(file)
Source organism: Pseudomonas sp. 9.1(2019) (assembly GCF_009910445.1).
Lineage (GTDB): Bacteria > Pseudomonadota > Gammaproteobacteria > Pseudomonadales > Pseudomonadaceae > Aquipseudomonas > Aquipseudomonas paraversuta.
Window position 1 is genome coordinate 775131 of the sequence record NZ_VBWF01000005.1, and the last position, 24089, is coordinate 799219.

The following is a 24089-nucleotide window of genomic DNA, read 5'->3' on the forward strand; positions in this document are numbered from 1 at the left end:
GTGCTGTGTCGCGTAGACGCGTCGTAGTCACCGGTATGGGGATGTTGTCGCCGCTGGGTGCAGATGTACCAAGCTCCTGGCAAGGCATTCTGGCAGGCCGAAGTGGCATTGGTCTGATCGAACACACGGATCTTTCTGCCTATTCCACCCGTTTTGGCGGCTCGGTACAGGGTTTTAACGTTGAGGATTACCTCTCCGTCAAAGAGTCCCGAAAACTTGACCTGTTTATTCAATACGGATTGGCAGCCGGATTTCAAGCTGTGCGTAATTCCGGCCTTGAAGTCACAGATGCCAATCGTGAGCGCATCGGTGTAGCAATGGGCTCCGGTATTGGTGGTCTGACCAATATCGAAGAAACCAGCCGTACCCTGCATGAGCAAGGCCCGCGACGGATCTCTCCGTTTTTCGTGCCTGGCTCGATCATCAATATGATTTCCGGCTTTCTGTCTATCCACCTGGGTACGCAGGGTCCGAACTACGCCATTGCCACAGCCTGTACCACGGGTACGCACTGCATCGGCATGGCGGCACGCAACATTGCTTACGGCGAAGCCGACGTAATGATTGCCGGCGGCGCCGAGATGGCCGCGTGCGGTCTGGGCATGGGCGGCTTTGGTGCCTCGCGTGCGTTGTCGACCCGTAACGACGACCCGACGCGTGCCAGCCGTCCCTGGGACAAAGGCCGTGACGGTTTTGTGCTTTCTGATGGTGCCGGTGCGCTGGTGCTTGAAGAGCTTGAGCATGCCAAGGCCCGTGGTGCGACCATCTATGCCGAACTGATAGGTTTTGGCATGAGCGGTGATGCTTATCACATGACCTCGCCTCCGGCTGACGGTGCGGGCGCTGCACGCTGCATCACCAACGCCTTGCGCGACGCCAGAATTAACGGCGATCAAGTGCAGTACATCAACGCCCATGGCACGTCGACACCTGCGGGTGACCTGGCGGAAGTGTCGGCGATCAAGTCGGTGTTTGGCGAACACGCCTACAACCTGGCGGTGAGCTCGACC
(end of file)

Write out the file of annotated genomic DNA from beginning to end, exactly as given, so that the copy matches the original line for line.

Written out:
Source organism: Pseudomonas sp. 9.1(2019) (assembly GCF_009910445.1).
Lineage (GTDB): Bacteria > Pseudomonadota > Gammaproteobacteria > Pseudomonadales > Pseudomonadaceae > Aquipseudomonas > Aquipseudomonas paraversuta.
Window position 1 is genome coordinate 775131 of the sequence record NZ_VBWF01000005.1, and the last position, 24089, is coordinate 799219.

The following is a 24089-nucleotide window of genomic DNA, read 5'->3' on the forward strand; positions in this document are numbered from 1 at the left end:
GTGCTGTGTCGCGTAGACGCGTCGTAGTCACCGGTATGGGGATGTTGTCGCCGCTGGGTGCAGATGTACCAAGCTCCTGGCAAGGCATTCTGGCAGGCCGAAGTGGCATTGGTCTGATCGAACACACGGATCTTTCTGCCTATTCCACCCGTTTTGGCGGCTCGGTACAGGGTTTTAACGTTGAGGATTACCTCTCCGTCAAAGAGTCCCGAAAACTTGACCTGTTTATTCAATACGGATTGGCAGCCGGATTTCAAGCTGTGCGTAATTCCGGCCTTGAAGTCACAGATGCCAATCGTGAGCGCATCGGTGTAGCAATGGGCTCCGGTATTGGTGGTCTGACCAATATCGAAGAAACCAGCCGTACCCTGCATGAGCAAGGCCCGCGACGGATCTCTCCGTTTTTCGTGCCTGGCTCGATCATCAATATGATTTCCGGCTTTCTGTCTATCCACCTGGGTACGCAGGGTCCGAACTACGCCATTGCCACAGCCTGTACCACGGGTACGCACTGCATCGGCATGGCGGCACGCAACATTGCTTACGGCGAAGCCGACGTAATGATTGCCGGCGGCGCCGAGATGGCCGCGTGCGGTCTGGGCATGGGCGGCTTTGGTGCCTCGCGTGCGTTGTCGACCCGTAACGACGACCCGACGCGTGCCAGCCGTCCCTGGGACAAAGGCCGTGACGGTTTTGTGCTTTCTGATGGTGCCGGTGCGCTGGTGCTTGAAGAGCTTGAGCATGCCAAGGCCCGTGGTGCGACCATCTATGCCGAACTGATAGGTTTTGGCATGAGCGGTGATGCTTATCACATGACCTCGCCTCCGGCTGACGGTGCGGGCGCTGCACGCTGCATCACCAACGCCTTGCGCGACGCCAGAATTAACGGCGATCAAGTGCAGTACATCAACGCCCATGGCACGTCGACACCTGCGGGTGACCTGGCGGAAGTGTCGGCGATCAAGTCGGTGTTTGGCGAACACGCCTACAACCTGGCGGTGAGCTCGACC